Author's Note: Obviously I disclaim any right to originality of this work – nearly all the characters and settings I have used belong entirely to Interplay and Volution.
GTD Galatea Internal Communicae, Date withheld
From: Admiral Wolf, Ship Commander
To: Captain James
I enclose some entries from Dr. Jenkins' personal log. I hope that they will be of use to you.
Thursday 8th January 2335
Captain James approached me today with a briefly worded proposition:- namely that I should expect a visit soon from a new pilot, one Ensign Scott and that when I do seem him I should put him 'out of commission'. I have not been informed of the reason for this request and am frankly discomforted by the prospect of it. Nonetheless, an order remains an order as I have continued to remind myself during these 3 months with the GTA.
Switching from a position of respect (as a doctor on Earth) to a position of necessity (as chief medical officer on a destroyer-class ship) has taught me more than ever of the cheapness of life in our war. On earth I had one veteran whose burnt hands troubled him occasionally. Up here it is far more common for me to take up the role of Ships Psychiatrist given that the line in which medicine can do anything is very thin indeed.
An example from today troubles me, from the monet he arrived he was largely incapacitated. His ships' oxygen supply had been badly damaged and he had run out five minutes before arrival. I did everything I could to prevent further brain damage but such an intricate procedure was almost impossible to carry out at such short notice. He ceased to respond at 02.17 and by 02.20 he was gone.
I hear that Admiral Wolf will be returning tomorrow from a brief sojourn in Ross 128. Needless to say rumour has hit a swift-footed stride in his absence. One notable pilot who will remain unnamed has informed me that the Admiral has gone to investigate the possible appearance of a new sentient species. Given the mistakes we made last time with the Vasudans, the appearance of these unknown beings strikes me instinctively as a threat. It may of course be that the Admiral temporarily leaving his command had nothing to do with these wild rumours but I personally remain unconvinced.
In the meantime, I am happy to report that there have been no major engagements recently and that to the best of my knowledge there are no immediate plans for an offensive. The war has reached a stalemate, making The Galatea a relatively permanent fixture here in Antares. My hope is that this will remain the case for a while longer as I have five weeks until my first shore-leave. Four months is far too long for a man to be parted from his family, Lisa is constantly in my thoughts and I cannot help my sadness over our parting words.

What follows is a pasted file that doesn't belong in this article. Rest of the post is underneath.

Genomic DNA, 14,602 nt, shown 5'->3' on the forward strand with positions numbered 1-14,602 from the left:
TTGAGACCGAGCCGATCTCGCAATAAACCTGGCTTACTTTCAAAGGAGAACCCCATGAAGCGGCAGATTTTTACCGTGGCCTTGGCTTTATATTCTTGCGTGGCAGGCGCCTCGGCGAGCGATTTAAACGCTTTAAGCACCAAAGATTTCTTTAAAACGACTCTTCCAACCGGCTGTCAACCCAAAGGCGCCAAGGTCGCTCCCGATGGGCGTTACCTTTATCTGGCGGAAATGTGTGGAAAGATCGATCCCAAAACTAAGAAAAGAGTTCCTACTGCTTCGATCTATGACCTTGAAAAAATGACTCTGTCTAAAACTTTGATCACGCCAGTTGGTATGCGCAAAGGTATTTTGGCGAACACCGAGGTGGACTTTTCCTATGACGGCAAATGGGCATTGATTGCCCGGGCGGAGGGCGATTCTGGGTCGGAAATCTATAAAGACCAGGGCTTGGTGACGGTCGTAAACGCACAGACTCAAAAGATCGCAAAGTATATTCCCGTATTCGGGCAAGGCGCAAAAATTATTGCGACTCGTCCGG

On a lighter note, I am now in possession of a bottle simply marked as 'Red Wine'. It may or may not be a fine Bordeaux but there is only one way of finding out! I will depart these pages to drink to the health of my son in the hope that he will never have to repeat what I have done in leaving my family. Active service awaits me on the other side of this weekend, until then I will be as inactive as possible. Good health to you Mr or Mrs Censor!
Monday 12th January 2335
My first day in active service was somewhat more eventful than I had anticipated. A last-minute change to our medical rota meant that I was re-assigned for the next two weeks from The GTS Virginia to the GTS Marauder. At face value, to someone uninitiated with the use of support ships, this would seem like a routine change of staff as it is regular practise to have a medic on board. However, The Marauder is no ordinary ship, it is known by every man, woman and child on board The Galatea as the luckiest and hardiest ship we possess.
It is said that the ship's commander Lt. Tom Johnstone onece flew past two Vasudan wings and out of sight of a nearby destroyer to rearm three disabled ships. Such is the reputation of the ship that I now serve on. I, of course, am nowhere near this level of experience and I could only watch in horror as my skills counted for nought.
What had started as a routine escort mission as Alpha wing protected a group of Omega transports quickly descended into chaos when it emerged that Alpha 1 had defected to the Vasudans. He chose his moment well with the transports three clicks from the jump node to Deneb. His friends appeared a matter of seconds later. It undoubtedly caught his colleagues by surprise and they were outnumbered by five to three.
By these circumstances I was introduced first hand to a real life melee. Nothing had prepared me for what I saw or heard, not even the so-called 'simulation'. The panic-stricken Apollo fighters turned on their traitorous former leader with a furious hail of blue ML-16 Laser fire. The engines of the craft blew as if they were candlelit but all the time the Vasudans were closing within range. Their yellow teth class fire intermingled with the blue to create an impressionists nightmare. For the pilots involved in this deadly art, the nightmare was very real and immediate. One horror of the battle is the dreaded final blow, when a craft explodes and there is an immediate loss of life. Witnessing it for the first time when Alpha finally disposed of their leader was both moving and disturbing. There really is no escape after destruction.